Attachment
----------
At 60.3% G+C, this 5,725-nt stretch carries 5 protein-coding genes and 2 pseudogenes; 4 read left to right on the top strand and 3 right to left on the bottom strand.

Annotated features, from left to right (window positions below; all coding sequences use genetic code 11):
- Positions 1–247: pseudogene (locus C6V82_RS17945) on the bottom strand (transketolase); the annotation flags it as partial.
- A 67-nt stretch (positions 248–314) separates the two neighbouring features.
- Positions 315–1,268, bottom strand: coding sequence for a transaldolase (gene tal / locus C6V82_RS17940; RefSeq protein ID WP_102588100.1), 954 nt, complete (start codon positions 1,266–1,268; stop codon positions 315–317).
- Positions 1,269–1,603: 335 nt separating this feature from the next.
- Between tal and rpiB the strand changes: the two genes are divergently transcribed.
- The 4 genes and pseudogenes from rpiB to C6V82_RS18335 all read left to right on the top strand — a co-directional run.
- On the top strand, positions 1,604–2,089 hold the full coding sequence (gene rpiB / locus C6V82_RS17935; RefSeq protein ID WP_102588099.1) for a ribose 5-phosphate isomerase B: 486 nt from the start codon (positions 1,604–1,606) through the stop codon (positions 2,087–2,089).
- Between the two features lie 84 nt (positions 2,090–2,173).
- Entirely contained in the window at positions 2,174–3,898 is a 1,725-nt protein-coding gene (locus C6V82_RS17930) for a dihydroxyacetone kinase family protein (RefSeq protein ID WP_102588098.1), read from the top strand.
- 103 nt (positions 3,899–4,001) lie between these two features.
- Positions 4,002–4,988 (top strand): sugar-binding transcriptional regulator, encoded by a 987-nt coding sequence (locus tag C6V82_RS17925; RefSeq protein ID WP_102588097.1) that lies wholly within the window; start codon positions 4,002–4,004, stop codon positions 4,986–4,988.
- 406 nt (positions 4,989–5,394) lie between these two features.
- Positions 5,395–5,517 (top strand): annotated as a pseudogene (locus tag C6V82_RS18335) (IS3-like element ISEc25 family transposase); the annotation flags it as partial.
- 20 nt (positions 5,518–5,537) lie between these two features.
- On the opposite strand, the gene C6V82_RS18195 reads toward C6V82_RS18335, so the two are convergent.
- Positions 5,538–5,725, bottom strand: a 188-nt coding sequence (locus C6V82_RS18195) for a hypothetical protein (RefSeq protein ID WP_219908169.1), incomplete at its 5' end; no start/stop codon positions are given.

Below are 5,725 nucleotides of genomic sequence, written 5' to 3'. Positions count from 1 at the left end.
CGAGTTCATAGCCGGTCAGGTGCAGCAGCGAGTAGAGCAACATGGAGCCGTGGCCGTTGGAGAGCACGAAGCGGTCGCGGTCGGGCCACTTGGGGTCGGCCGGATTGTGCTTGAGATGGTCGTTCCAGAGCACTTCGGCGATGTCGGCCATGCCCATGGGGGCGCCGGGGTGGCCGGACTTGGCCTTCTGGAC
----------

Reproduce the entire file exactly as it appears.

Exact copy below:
At 60.3% G+C, this 5,725-nt stretch carries 5 protein-coding genes and 2 pseudogenes; 4 read left to right on the top strand and 3 right to left on the bottom strand.

Annotated features, from left to right (window positions below; all coding sequences use genetic code 11):
- Positions 1–247: pseudogene (locus C6V82_RS17945) on the bottom strand (transketolase); the annotation flags it as partial.
- A 67-nt stretch (positions 248–314) separates the two neighbouring features.
- Positions 315–1,268, bottom strand: coding sequence for a transaldolase (gene tal / locus C6V82_RS17940; RefSeq protein ID WP_102588100.1), 954 nt, complete (start codon positions 1,266–1,268; stop codon positions 315–317).
- Positions 1,269–1,603: 335 nt separating this feature from the next.
- Between tal and rpiB the strand changes: the two genes are divergently transcribed.
- The 4 genes and pseudogenes from rpiB to C6V82_RS18335 all read left to right on the top strand — a co-directional run.
- On the top strand, positions 1,604–2,089 hold the full coding sequence (gene rpiB / locus C6V82_RS17935; RefSeq protein ID WP_102588099.1) for a ribose 5-phosphate isomerase B: 486 nt from the start codon (positions 1,604–1,606) through the stop codon (positions 2,087–2,089).
- Between the two features lie 84 nt (positions 2,090–2,173).
- Entirely contained in the window at positions 2,174–3,898 is a 1,725-nt protein-coding gene (locus C6V82_RS17930) for a dihydroxyacetone kinase family protein (RefSeq protein ID WP_102588098.1), read from the top strand.
- 103 nt (positions 3,899–4,001) lie between these two features.
- Positions 4,002–4,988 (top strand): sugar-binding transcriptional regulator, encoded by a 987-nt coding sequence (locus tag C6V82_RS17925; RefSeq protein ID WP_102588097.1) that lies wholly within the window; start codon positions 4,002–4,004, stop codon positions 4,986–4,988.
- 406 nt (positions 4,989–5,394) lie between these two features.
- Positions 5,395–5,517 (top strand): annotated as a pseudogene (locus tag C6V82_RS18335) (IS3-like element ISEc25 family transposase); the annotation flags it as partial.
- 20 nt (positions 5,518–5,537) lie between these two features.
- On the opposite strand, the gene C6V82_RS18195 reads toward C6V82_RS18335, so the two are convergent.
- Positions 5,538–5,725, bottom strand: a 188-nt coding sequence (locus C6V82_RS18195) for a hypothetical protein (RefSeq protein ID WP_219908169.1), incomplete at its 5' end; no start/stop codon positions are given.

Below are 5,725 nucleotides of genomic sequence, written 5' to 3'. Positions count from 1 at the left end.
CGAGTTCATAGCCGGTCAGGTGCAGCAGCGAGTAGAGCAACATGGAGCCGTGGCCGTTGGAGAGCACGAAGCGGTCGCGGTCGGGCCACTTGGGGTCGGCCGGATTGTGCTTGAGATGGTCGTTCCAGAGCACTTCGGCGATGTCGGCCATGCCCATGGGGGCGCCGGGGTGGCCGGACTTGGCCTTCTGGAC